Five burning partner questions Microsoft should answer at WPC in Houston

On Sunday I’m off to Houston, where I’ll brave the heat and humidity to cover my first Microsoft Worldwide Partner Conference (WPC), which runs July 7th through 11th. When CEO Steve Ballmer and channel chief Jon Roskill take the stage at the Toyota Center, and throughout the week, these are some of the questions I’ll be looking for answers to.

PARTNER COMPENSATION: The bottom line for partners with any vendor is always “how can we make money together?” In recent years, Microsoft has been moving to a new pay for performance model that changes the way partners are compensated for doing business with the vendor. In fiscal 2012, some $5.8 billion was invested in Microsoft Partner Network (MPN), including new tools, training and margin incentives. Is it working? Are more changes coming? Are partners satisfied?

TO THE CLOUD: Microsoft was later than some other vendors to embrace the cloud, but it has jumped in with both feet now. Office 365, Azure and Skydrive are among the testaments to that. But is Microsoft a software company? Is it a services company? Is it both? Right now, Microsoft has its toes it both ponds. For example, you can subscribe to Office 365, or buy a perpetual license for Office 2013. Will this continue to be the case, or will Microsoft transition entirely to the cloud? Will it need to revisit software licensing cost models in an as-a-service world? And what about partner compensation? Just paying a small cut of subscription revenue isn’t going to incentivize a partner to prospect. Other vendors are experimenting with bonuses or larger cuts for partners for the first year or two. Will Microsoft get creative with cloud compensation?

SURFACE AND THE CHANNEL: On the eve of WPC, Microsoft said it would finally sell its Surface tablet through the channel, but only through 10 hand-picked large account resellers in North America. This follows up on Surface being opened to limited retail distribution in February, after launching as a Microsoft direct-only product last fall. So the closed distribution model has opened ever so slightly, but most of the partners at WPC will still be excluded. And many of them will probably be asking why. There is certainly a desire for tablets from many of their clients in a BYOD scenario. And if they can’t sell them Surface, VARs will sell them a competitive offering. Microsoft says they intend to add more partners to the program soon. How much longer will partners have to wait for Surface? And when it does finally come, will they still be interested?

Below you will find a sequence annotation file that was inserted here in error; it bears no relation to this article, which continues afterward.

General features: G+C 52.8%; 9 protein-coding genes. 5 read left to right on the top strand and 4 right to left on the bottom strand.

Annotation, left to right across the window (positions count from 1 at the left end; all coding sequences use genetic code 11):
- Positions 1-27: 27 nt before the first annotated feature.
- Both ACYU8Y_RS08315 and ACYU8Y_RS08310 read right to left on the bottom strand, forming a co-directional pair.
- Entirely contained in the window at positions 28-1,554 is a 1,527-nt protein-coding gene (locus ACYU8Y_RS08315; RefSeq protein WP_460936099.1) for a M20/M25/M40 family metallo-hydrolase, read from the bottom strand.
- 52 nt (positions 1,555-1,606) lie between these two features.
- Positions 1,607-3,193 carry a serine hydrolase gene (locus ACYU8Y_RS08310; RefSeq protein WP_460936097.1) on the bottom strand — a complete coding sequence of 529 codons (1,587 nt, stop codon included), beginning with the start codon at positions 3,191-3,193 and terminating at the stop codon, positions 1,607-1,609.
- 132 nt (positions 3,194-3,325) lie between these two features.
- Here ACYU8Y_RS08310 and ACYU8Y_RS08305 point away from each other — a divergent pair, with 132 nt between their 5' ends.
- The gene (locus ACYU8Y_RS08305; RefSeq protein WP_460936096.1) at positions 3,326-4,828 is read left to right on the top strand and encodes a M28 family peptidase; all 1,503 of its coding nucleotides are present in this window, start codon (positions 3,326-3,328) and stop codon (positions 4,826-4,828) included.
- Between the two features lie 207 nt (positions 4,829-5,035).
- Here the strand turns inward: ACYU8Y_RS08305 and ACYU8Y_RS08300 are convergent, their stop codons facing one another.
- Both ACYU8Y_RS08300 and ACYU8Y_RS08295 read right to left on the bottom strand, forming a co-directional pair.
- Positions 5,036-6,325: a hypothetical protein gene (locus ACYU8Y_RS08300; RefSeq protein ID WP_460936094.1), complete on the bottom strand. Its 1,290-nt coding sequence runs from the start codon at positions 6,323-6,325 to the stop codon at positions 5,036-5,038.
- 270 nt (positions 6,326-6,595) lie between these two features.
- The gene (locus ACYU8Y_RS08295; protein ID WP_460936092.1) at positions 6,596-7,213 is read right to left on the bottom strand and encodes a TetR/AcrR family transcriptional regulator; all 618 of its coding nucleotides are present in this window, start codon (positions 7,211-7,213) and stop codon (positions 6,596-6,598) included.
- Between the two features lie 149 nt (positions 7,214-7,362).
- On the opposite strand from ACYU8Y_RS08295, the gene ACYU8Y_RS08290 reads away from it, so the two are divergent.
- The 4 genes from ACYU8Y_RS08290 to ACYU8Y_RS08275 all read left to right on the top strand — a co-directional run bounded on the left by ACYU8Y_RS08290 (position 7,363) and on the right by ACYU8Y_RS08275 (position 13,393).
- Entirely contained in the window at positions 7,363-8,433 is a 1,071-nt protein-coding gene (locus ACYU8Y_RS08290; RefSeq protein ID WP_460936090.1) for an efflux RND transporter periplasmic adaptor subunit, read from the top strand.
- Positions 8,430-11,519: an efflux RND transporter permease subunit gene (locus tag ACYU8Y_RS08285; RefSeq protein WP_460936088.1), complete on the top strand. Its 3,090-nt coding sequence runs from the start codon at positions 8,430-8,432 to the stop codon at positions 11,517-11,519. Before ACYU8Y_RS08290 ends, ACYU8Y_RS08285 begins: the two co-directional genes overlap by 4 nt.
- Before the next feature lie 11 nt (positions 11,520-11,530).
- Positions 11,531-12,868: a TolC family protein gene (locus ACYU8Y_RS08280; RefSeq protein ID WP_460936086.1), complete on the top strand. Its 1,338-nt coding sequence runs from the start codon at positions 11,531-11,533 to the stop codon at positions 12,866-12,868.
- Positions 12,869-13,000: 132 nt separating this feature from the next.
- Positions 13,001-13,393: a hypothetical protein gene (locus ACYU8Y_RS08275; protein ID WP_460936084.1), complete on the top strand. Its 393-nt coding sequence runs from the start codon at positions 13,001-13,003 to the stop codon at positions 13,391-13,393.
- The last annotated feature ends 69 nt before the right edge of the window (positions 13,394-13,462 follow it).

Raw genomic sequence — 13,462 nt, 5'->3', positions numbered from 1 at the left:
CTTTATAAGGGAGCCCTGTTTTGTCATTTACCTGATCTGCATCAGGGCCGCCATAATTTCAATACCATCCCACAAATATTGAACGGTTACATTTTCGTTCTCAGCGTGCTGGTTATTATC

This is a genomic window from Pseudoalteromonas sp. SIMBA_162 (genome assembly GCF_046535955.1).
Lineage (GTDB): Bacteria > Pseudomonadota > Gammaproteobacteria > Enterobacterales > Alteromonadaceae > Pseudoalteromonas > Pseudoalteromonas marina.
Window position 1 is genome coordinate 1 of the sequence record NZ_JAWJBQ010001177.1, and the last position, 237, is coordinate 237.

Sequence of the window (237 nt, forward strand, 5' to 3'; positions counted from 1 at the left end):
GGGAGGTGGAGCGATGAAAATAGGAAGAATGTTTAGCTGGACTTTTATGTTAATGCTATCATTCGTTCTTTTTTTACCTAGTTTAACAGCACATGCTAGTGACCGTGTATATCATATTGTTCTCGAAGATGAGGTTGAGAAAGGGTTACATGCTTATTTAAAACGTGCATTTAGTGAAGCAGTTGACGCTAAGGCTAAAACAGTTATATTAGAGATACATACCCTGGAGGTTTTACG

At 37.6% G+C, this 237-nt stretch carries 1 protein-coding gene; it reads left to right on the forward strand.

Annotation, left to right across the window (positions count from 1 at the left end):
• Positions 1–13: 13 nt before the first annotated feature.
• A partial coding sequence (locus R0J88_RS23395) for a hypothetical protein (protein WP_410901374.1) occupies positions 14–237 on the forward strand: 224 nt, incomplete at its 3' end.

MANAGEMENT AND DIRECTION: After how do we make money, partners also look for stability, both in leadership and strategic direction. Microsoft partners have seen much change on both fronts, and more is rumoured to be coming. In Canada, Microsoft has seen a great deal of turnover under subsidiary president Max Long, who himself took over from Eric Gales just before last year’s WPC in Toronto. Things seem to have settled down, although Mark Dodds still hasn’t been replaced as vice-president of small-to-mid-market solutions and partners, and the de facto No. 2. And down in Redmond, rumours swirl that CEO Steve Ballmer is set to shuffle the executive decks, possibly as soon as WPC. On the direction front, Dodds had been tapped by Redmond to pilot the merger of the partner group and the SMB group. Where does that project stand? I’ll also be watching to see what strategic direction Microsoft will be articulating, as it goes into ever more areas. It’s not just a software company anymore. It’s a services company, with Azure et al. It’s a hardware company, with Xbox and Surface. How does it all come together?

CAN HOUSTON TOP TORONTO: Last year’s WPC was in the Great White North and, thanks to a big effort by Microsoft Canada, WPC Toronto set a new attendance record with over 17,000 attendees. Canadian attendance also hit a new record, and with increased international attendance WPC was more worldwide than ever. Will Houston be able to top Toronto? While Lenny Kravitz playing the closing party should help, it will still have its work cut out for it.

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Jeff Jedras
Jeff Jedras
A veteran technology and business journalist, Jeff Jedras began his career in technology journalism in the late 1990s, covering the booming (and later busting) Ottawa technology sector for Silicon Valley North and the Ottawa Business Journal, as well as everything from municipal politics to real estate. He later covered the technology scene in Vancouver before joining IT World Canada in Toronto in 2005, covering enterprise IT for ComputerWorld Canada. He would go on to cover the channel as an assistant editor with CDN. His writing has appeared in the Vancouver Sun, the Ottawa Citizen and a wide range of industry trade publications.

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